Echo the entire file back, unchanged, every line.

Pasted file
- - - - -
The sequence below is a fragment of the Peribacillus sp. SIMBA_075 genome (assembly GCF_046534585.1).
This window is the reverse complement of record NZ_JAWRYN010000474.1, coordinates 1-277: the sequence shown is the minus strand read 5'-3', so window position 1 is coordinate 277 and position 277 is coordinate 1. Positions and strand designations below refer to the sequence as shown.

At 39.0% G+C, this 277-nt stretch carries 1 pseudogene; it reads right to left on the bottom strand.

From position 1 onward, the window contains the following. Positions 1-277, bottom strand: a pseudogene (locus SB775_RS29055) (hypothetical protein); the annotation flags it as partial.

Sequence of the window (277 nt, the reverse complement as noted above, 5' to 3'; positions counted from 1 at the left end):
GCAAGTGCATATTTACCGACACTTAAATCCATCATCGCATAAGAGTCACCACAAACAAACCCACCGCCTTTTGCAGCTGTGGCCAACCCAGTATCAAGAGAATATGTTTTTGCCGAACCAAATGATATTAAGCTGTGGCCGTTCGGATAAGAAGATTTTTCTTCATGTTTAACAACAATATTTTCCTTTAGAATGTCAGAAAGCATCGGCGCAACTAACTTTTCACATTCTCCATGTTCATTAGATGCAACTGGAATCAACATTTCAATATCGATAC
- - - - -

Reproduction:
The sequence below is a fragment of the Peribacillus sp. SIMBA_075 genome (assembly GCF_046534585.1).
This window is the reverse complement of record NZ_JAWRYN010000474.1, coordinates 1-277: the sequence shown is the minus strand read 5'-3', so window position 1 is coordinate 277 and position 277 is coordinate 1. Positions and strand designations below refer to the sequence as shown.

At 39.0% G+C, this 277-nt stretch carries 1 pseudogene; it reads right to left on the bottom strand.

From position 1 onward, the window contains the following. Positions 1-277, bottom strand: a pseudogene (locus SB775_RS29055) (hypothetical protein); the annotation flags it as partial.

Sequence of the window (277 nt, the reverse complement as noted above, 5' to 3'; positions counted from 1 at the left end):
GCAAGTGCATATTTACCGACACTTAAATCCATCATCGCATAAGAGTCACCACAAACAAACCCACCGCCTTTTGCAGCTGTGGCCAACCCAGTATCAAGAGAATATGTTTTTGCCGAACCAAATGATATTAAGCTGTGGCCGTTCGGATAAGAAGATTTTTCTTCATGTTTAACAACAATATTTTCCTTTAGAATGTCAGAAAGCATCGGCGCAACTAACTTTTCACATTCTCCATGTTCATTAGATGCAACTGGAATCAACATTTCAATATCGATAC